In the morning, as we wake up and stretch, sometimes we’ll recall a weird dream we had the night before (for me, it’s that my teeth fall out a lot). However, there was one dream I had around two years ago that taught me something that really stuck with me.
I dreamt that my twin sister and I were driving along the freeway, with me in the driver’s seat and she sat in the backseat. As we traveled along, I went to look into the rearview mirror. However, when I went to check it, the mirror was completely and utterly crooked; I couldn’t see anything except the distorted view of the traffic behind me and I started to panic.
As the dream progressed, I became fixated on adjusting the mirror. I wanted it to be perfect. I was desperate to see it clearly. I needed to assess what was going on behind me, so I could understand it; prepare for it to crash into me if the cars in front of me stopped. As I continued to mess with the mirror, my driving became erratic. I was swerving into lanes, unable to keep a consistent speed. I figured I messed up the mirror and was completely drunk on the idea of redemption, of making it better. Then my sister spoke up:
“Moll, just focus on the road ahead of you. The rearview mirror is fine. Let it go.”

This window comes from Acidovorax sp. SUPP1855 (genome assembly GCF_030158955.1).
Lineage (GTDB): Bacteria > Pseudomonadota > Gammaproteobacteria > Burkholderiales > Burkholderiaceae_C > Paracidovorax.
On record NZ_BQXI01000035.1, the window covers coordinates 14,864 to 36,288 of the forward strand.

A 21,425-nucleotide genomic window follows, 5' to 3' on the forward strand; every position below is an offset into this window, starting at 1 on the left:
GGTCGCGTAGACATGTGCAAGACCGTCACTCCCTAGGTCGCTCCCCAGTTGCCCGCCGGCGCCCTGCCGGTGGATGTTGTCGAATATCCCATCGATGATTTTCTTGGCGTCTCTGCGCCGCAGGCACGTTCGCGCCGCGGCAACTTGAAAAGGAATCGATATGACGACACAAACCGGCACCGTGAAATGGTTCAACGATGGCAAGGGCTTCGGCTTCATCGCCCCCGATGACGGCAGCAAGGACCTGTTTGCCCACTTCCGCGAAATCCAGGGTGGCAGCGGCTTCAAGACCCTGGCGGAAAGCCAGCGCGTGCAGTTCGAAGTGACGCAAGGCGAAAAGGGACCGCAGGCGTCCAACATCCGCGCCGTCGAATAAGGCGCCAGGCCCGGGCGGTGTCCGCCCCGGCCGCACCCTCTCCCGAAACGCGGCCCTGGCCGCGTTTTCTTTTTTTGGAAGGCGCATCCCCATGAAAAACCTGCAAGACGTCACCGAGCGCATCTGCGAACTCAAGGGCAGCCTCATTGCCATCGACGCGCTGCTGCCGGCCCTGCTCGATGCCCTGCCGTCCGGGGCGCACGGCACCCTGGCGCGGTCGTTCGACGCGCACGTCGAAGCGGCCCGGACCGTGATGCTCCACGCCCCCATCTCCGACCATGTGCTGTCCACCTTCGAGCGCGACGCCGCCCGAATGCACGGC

It was around then that I woke up.
I never was able to fix the mirror.
There isn’t really a known reason as to why we dream. Some think it is just our neurons firing away during the night, painting random pictures between our synapses that we often write off as insignificant. To me, though, this particular dream didn’t fall under the insignificant.
This dream seemed to clearly depict the struggle I’ve had with my former self, my demons, and my past. The rearview mirror I was so keen on fixing remained stubbornly imperfect and always will be, just as will the moments that I leave behind.
We all have things we aren’t proud of. Moments we regret cumulate within our mind and take up an unwelcome residence, turning on their lights at what feel like the most inconvenient moments possible. We meet new people and accept new jobs, but the narration of our pasts try and convince us to feel undeserving; if we already had something similar, why weren’t we able to hold on? Well, to put it simply: because such is life.
We aren’t entitled to a reason for what happens to us; sometimes we will get one, but other times, it’ll evade us, simply because a reason doesn’t exist. For a while, though, we’ll mull over past events, overanalyzing every little moment, hoping that some missing variable will suddenly strike us; so that’s why that happened. That’s why she left. That’s why I didn’t land that job. To do so is only natural, but don’t let it last too long.
That mirror that my mind constructed in the night wasn’t properly aligned with where I was moving in that dream, just as my past doesn’t dictate where I travel to now. It does, however, provide a guide of where I ought not to travel, but it also reminds me of where I will always belong. And for that, I am thankful for my missteps. Sometimes, we just need to move forward.